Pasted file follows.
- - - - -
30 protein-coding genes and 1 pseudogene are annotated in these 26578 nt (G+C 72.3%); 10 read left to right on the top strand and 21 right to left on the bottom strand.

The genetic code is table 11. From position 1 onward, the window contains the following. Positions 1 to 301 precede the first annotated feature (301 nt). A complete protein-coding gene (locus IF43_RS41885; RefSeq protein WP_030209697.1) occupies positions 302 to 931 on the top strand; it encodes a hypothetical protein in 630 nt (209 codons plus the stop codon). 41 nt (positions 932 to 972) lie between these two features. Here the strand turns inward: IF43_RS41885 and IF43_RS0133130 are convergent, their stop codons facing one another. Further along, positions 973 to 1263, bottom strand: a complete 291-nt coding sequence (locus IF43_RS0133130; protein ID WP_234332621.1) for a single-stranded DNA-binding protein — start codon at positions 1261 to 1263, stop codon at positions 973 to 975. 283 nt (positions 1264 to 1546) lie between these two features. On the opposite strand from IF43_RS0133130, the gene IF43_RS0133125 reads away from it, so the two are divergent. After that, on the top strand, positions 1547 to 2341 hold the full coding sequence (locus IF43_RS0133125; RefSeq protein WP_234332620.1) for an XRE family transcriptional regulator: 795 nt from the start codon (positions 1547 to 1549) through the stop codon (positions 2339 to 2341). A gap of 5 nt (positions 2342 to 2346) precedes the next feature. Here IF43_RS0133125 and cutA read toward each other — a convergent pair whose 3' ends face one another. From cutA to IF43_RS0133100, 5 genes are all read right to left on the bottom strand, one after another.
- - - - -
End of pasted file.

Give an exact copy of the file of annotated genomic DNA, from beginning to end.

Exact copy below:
30 protein-coding genes and 1 pseudogene are annotated in these 26578 nt (G+C 72.3%); 10 read left to right on the top strand and 21 right to left on the bottom strand.

The genetic code is table 11. From position 1 onward, the window contains the following. Positions 1 to 301 precede the first annotated feature (301 nt). A complete protein-coding gene (locus IF43_RS41885; RefSeq protein WP_030209697.1) occupies positions 302 to 931 on the top strand; it encodes a hypothetical protein in 630 nt (209 codons plus the stop codon). 41 nt (positions 932 to 972) lie between these two features. Here the strand turns inward: IF43_RS41885 and IF43_RS0133130 are convergent, their stop codons facing one another. Further along, positions 973 to 1263, bottom strand: a complete 291-nt coding sequence (locus IF43_RS0133130; protein ID WP_234332621.1) for a single-stranded DNA-binding protein — start codon at positions 1261 to 1263, stop codon at positions 973 to 975. 283 nt (positions 1264 to 1546) lie between these two features. On the opposite strand from IF43_RS0133130, the gene IF43_RS0133125 reads away from it, so the two are divergent. After that, on the top strand, positions 1547 to 2341 hold the full coding sequence (locus IF43_RS0133125; RefSeq protein WP_234332620.1) for an XRE family transcriptional regulator: 795 nt from the start codon (positions 1547 to 1549) through the stop codon (positions 2339 to 2341). A gap of 5 nt (positions 2342 to 2346) precedes the next feature. Here IF43_RS0133125 and cutA read toward each other — a convergent pair whose 3' ends face one another. From cutA to IF43_RS0133100, 5 genes are all read right to left on the bottom strand, one after another.